Tennessee Supreme Court Upholds Transfer of West Tennessee Assistant Principal

June 15, 2020

The Tennessee Supreme Court today upheld the transfer of a West Tennessee assistant principal to a teaching position at another school. The Court held that the plaintiff assistant principal, a tenured teacher, did not prove that the transfer violated Tennessee’s Teacher Tenure Act.

Stephen Geller worked as an educator in Henry County for many years. In 2006, he became an assistant principal at the Henry County High School. Four years later, in 2010, Samuel Miles became the Director of the Henry County School System. In 2012, Director Miles learned Mr. Geller did not have an “administrator” license. The process for getting an administrator license trains school administrators in “instructional leadership.” Every other assistant principal in the Henry County School System had an administrator license.

Director Miles decided Mr. Geller could not continue as an assistant principal without an administrator license, so he reassigned Mr. Geller to a teaching position at another school. Mr. Geller worked in the teaching position for a year and then retired.

Mr. Geller filed a lawsuit against the Henry County Board of Education and Director Miles in the Chancery Court for Henry County. The lawsuit claimed the transfer violated the Teacher Tenure Act because it was not necessary. Under Board of Education regulations, school administrators only need an administrator license if their duties involve more than 50 percent instructional leadership. Mr. Geller claimed his duties at Henry County High School had not been more than 50 percent instructional leadership, so Director Miles had no reason to remove him as assistant principal.

After a trial, the chancery court affirmed Director Miles’ decision to reassign Mr. Geller. Mr. Geller appealed that decision to the Tennessee Court of Appeals, which reversed. The Court of Appeals noted that Director Miles had made no effort to find out whether Mr. Geller’s job duties at the Henry County High School had involved more than 50 percent instructional leadership, so Director Miles had no basis to conclude that Mr. Geller needed an administrator license or that reassigning him was necessary.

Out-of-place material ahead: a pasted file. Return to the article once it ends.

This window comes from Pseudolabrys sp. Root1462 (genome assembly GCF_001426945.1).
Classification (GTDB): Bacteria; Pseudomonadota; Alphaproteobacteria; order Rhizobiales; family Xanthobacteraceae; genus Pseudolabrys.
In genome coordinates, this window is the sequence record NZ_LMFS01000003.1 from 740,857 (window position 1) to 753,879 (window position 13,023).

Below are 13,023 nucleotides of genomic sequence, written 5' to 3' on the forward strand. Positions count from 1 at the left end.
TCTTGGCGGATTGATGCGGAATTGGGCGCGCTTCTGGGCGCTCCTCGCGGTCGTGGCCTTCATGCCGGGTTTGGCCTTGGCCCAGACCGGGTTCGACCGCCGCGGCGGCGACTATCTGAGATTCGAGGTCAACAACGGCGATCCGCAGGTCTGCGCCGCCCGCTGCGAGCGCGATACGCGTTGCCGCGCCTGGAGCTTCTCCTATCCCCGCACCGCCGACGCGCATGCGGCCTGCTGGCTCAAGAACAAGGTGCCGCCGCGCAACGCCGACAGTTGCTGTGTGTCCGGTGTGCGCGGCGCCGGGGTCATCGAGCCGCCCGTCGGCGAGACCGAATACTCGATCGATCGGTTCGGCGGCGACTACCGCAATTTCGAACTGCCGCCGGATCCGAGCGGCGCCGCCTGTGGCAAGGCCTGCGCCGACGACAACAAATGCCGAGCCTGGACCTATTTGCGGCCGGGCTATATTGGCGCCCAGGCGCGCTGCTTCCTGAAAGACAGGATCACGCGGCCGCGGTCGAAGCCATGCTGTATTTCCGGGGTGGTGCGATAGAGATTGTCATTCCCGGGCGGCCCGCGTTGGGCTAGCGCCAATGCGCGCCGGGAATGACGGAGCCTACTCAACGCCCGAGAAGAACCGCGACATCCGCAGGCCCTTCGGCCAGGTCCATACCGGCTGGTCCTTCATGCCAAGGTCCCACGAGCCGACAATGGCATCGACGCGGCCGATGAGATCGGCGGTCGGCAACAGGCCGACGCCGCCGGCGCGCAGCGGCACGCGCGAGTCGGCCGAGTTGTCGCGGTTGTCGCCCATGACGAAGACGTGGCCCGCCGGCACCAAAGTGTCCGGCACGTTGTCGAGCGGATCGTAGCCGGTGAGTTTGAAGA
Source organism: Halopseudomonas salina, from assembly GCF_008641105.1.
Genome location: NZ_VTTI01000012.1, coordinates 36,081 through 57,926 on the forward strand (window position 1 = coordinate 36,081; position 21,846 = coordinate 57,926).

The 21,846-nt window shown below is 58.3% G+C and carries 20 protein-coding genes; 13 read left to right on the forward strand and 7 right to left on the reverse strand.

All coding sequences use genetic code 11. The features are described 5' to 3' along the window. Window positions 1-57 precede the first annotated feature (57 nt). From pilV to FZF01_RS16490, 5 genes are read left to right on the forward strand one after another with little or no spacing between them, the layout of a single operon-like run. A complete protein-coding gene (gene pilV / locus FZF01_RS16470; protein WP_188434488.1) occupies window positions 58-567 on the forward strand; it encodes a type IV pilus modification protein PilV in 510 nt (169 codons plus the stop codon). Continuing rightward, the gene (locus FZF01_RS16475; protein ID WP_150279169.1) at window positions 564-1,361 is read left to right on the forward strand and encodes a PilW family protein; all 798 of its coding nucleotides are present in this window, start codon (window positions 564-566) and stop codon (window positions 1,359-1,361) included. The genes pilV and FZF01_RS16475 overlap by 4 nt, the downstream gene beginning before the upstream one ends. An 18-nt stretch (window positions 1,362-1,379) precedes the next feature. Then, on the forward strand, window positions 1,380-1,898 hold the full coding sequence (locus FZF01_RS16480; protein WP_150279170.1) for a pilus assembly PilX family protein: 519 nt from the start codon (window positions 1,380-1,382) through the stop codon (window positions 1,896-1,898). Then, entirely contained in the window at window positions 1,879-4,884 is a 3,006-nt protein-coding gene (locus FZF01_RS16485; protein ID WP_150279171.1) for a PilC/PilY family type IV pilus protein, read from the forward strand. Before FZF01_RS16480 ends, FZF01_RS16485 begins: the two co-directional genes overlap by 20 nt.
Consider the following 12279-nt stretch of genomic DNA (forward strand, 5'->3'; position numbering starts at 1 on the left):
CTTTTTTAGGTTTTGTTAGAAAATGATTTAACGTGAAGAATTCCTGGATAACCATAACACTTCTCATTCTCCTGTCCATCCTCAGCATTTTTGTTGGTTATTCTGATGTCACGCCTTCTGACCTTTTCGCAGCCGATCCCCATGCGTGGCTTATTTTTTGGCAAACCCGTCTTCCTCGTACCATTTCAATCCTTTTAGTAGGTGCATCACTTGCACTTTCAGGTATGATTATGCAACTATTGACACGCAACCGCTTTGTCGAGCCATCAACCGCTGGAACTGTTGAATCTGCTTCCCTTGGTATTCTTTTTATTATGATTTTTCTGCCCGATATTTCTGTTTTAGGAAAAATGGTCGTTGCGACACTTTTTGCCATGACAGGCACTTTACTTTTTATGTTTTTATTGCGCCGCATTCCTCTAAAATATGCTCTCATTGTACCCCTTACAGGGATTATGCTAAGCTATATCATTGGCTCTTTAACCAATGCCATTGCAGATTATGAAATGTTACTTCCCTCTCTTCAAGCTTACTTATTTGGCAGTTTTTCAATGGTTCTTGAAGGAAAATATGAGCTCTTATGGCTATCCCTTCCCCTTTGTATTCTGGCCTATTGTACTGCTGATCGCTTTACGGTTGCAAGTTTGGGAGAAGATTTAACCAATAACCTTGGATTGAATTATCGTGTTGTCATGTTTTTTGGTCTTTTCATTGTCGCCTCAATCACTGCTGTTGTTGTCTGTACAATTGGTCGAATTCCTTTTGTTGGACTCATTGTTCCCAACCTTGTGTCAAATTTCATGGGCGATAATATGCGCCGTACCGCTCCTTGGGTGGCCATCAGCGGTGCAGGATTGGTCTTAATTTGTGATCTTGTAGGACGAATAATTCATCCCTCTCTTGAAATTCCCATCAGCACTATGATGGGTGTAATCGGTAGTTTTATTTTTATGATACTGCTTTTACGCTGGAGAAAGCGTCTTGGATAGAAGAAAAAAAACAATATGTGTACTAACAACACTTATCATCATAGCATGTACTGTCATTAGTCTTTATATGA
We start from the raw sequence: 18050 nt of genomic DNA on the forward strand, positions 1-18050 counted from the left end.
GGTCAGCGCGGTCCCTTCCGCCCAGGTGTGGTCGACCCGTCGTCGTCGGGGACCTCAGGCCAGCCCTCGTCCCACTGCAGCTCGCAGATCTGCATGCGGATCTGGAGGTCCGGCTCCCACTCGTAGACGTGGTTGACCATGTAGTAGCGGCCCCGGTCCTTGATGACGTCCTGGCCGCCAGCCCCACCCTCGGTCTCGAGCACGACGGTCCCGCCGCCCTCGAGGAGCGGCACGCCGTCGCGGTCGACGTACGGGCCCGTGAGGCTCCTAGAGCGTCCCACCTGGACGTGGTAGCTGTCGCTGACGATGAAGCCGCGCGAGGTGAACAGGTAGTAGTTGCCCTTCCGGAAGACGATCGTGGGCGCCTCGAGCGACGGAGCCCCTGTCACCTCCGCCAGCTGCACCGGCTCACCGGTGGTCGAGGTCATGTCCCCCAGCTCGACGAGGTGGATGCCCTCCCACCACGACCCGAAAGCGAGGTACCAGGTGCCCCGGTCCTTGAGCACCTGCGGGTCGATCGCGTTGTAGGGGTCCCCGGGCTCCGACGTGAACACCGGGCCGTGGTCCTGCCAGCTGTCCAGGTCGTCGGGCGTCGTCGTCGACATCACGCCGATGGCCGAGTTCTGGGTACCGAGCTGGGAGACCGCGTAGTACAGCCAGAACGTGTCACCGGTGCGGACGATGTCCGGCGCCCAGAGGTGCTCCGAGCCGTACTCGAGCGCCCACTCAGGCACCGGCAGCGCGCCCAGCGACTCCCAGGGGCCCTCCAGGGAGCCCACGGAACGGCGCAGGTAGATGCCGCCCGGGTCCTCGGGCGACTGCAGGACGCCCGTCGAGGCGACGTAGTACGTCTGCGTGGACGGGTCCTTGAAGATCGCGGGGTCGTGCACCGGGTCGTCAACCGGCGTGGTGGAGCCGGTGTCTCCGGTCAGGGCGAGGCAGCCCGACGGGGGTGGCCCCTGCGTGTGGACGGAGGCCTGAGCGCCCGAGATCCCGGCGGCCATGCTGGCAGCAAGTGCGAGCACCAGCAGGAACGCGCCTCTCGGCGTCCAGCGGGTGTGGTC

The Tennessee Supreme Court reversed the Court of Appeals. It observed that much of Director Miles’ trial testimony stressed how important it is for school systems to have school administrators engaged in instructional leadership. He described instructional leadership as key to the success of schools. Director Miles testified that, soon after he became the Director of the Henry County Schools, he received a letter from the state noting that the Henry County High School—where Mr. Geller was assistant principal—was in the bottom 10 percent in achievement. Remedying that situation was a priority, Director Miles said, and that required school administrators who were trained and spending most of their time on instructional leadership.

The Court noted that the Board of Education regulation cited by Mr. Geller required assistant principals engaged in more than 50 percent instructional leadership to have an administrator license. Mr. Geller did not have an administrator license, so the regulation would not allow him to spend more than 50 percent of his time on instructional leadership. Teacher transfer decisions look forward, not backward. Director Miles did not need to investigate whether Mr. Geller’s past duties involved more than 50 percent instructional leadership. He knew that, without an administrator license, Mr. Geller could not carry out Henry County’s priority on instructional leadership in the upcoming school year, so the reassignment was justified.

The Court affirmed the trial court and reversed the Court of Appeals. It upheld Director Miles decision to reassign Mr. Geller and dismissed Mr. Geller’s lawsuit.

To read the unanimous opinion in Stephen P. Geller v. Henry County Board of Education, authored by Justice Holly Kirby, go to the opinions section of TNCourts.gov.